Latecomer PAC Patients Against the “Bradshaw Amendment,” also supports Amendment 2 and raised $2,530.
Missourians for Patient Care, which supports Proposition C, reports raising $1.48 million, but much of that is in-kind services from staff.
Another group, Show-Me Cannabis Regulation, raised only $350.
Citizens for SAFE Medicine, which opposes all the initiatives, did not appear on the scene until September, and accounts for only $6,000 of the total.
Michigan committees raised more than $5 million in the past two years around adult-use legalization on the ballot. The pro-legalization Coalition to Regulate Marijuana like Alcohol raised the most: $2.3 million. The National New Approach PAC provided almost half of those funds, with $1.1 million in contributions. The Marijuana Policy Project contributed $554,205, while the Drug Policy Alliance provided $75,000 in the last weeks of the campaign.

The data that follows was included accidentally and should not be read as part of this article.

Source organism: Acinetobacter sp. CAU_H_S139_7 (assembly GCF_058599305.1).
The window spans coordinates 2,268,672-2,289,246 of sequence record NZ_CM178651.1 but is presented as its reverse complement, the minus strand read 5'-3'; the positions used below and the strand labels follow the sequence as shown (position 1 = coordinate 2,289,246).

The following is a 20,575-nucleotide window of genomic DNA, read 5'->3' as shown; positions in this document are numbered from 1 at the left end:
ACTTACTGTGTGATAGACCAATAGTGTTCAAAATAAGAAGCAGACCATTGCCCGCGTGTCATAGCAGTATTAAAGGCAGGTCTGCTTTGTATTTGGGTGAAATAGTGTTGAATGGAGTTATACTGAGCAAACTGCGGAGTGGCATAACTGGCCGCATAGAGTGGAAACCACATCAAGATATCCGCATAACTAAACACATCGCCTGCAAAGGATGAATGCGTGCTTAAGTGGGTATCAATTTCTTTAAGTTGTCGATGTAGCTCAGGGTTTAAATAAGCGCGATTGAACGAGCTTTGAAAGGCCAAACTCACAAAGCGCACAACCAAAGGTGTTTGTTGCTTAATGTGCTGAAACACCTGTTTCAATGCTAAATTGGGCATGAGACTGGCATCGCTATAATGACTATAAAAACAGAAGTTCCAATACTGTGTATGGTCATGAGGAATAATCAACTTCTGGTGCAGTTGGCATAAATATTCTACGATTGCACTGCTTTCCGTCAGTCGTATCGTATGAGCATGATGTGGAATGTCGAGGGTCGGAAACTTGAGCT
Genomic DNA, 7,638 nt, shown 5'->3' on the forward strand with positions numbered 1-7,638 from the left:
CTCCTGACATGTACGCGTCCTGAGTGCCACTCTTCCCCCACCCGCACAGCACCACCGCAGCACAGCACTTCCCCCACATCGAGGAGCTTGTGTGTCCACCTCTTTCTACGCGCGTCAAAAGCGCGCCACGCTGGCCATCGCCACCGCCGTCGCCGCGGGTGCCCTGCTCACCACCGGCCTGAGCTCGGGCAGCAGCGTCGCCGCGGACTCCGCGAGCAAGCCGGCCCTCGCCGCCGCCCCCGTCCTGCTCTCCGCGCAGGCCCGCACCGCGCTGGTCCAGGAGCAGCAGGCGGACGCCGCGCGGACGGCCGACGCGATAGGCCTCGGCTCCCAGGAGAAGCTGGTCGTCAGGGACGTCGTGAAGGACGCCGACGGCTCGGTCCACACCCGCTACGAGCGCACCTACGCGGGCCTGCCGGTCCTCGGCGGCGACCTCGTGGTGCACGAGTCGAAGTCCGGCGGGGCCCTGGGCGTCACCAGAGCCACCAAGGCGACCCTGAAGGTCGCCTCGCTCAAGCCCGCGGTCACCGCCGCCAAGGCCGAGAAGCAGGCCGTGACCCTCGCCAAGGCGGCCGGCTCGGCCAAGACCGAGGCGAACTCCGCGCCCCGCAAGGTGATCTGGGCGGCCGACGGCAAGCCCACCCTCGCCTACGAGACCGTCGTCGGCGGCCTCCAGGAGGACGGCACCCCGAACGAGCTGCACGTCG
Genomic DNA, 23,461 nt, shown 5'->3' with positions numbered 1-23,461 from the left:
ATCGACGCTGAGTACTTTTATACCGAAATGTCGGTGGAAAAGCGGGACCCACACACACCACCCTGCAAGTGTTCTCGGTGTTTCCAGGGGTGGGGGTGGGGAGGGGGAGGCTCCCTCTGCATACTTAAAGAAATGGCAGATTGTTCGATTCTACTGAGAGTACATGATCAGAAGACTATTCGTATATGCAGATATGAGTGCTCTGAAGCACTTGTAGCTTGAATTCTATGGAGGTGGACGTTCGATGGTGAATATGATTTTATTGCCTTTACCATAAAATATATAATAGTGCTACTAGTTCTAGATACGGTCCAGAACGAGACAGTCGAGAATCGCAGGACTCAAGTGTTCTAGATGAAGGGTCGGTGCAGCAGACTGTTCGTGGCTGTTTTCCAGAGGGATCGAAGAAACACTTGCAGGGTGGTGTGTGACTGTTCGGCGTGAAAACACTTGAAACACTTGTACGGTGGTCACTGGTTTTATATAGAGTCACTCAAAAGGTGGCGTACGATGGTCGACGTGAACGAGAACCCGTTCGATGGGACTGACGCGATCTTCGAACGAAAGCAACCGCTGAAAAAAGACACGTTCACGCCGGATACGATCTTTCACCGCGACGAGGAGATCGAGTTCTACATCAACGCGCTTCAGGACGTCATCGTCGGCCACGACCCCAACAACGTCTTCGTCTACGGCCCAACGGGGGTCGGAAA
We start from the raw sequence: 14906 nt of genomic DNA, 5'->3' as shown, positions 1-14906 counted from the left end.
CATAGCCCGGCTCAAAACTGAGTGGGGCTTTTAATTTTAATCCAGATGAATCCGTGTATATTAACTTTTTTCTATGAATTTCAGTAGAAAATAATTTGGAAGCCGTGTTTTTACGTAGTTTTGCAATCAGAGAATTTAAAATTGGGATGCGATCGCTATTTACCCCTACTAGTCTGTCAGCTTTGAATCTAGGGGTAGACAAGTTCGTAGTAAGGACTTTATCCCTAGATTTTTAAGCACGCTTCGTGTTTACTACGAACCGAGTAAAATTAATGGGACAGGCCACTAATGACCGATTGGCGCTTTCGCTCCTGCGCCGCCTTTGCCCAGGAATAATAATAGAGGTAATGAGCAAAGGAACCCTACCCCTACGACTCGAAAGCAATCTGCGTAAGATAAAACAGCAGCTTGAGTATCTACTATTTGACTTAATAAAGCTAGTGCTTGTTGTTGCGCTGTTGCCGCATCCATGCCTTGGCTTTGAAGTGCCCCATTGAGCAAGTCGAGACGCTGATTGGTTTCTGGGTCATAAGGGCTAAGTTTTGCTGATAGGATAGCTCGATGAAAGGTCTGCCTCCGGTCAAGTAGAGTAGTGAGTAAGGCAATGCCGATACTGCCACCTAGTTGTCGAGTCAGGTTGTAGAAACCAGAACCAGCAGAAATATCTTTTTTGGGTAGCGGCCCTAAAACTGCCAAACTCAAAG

Anti-legalization committee Healthy and Productive Michigan was right behind, raising $2.2 million, with over a million of that from national prohibition organization Smart Approaches to Marijuana (SAM). SAM also provided over $125,000 of in-kind support.
MI Legalize raised just over $500,000, most of that in 2017, and two smaller PACS raised a total of $10,000.
Funding has continued to pour in at an extraordinary rate during the last days of the campaign. 31 percent of the total money raised—$1.6 million—has come in since October 21.
Political Issues Committees (PICs) on both sides of a medical cannabis legalization question in Utah raised $1.7 million.
The PIC that raised the most was against the proposition: Drug Safe Utah raised $842,424 in 2018. Over $350,000 of that funding came from a single lawyer, William Plumb, and his associates.
A smaller opponent to the proposition, Truth About Proposition, raised $66,040.